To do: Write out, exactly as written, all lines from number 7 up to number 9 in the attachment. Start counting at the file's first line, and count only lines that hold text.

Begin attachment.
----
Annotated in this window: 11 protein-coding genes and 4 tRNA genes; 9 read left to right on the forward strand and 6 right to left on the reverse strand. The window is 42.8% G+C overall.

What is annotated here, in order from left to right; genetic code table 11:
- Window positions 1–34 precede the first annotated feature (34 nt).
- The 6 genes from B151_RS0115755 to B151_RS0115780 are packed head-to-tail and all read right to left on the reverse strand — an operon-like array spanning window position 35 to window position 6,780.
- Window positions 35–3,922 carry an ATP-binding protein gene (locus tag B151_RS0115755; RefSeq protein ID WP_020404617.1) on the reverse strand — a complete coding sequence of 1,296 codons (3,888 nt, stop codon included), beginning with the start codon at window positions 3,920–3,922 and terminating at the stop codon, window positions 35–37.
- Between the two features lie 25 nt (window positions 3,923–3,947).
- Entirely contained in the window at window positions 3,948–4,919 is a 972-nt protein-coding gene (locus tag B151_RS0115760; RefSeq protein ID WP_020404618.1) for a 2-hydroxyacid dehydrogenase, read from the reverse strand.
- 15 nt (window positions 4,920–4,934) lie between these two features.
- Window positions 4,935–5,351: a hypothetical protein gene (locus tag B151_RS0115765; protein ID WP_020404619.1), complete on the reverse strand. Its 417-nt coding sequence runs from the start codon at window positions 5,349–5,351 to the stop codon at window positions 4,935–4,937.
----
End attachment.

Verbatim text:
- Entirely contained in the window at window positions 3,948–4,919 is a 972-nt protein-coding gene (locus tag B151_RS0115760; RefSeq protein ID WP_020404618.1) for a 2-hydroxyacid dehydrogenase, read from the reverse strand.
- 15 nt (window positions 4,920–4,934) lie between these two features.
- Window positions 4,935–5,351: a hypothetical protein gene (locus tag B151_RS0115765; protein ID WP_020404619.1), complete on the reverse strand. Its 417-nt coding sequence runs from the start codon at window positions 5,349–5,351 to the stop codon at window positions 4,935–4,937.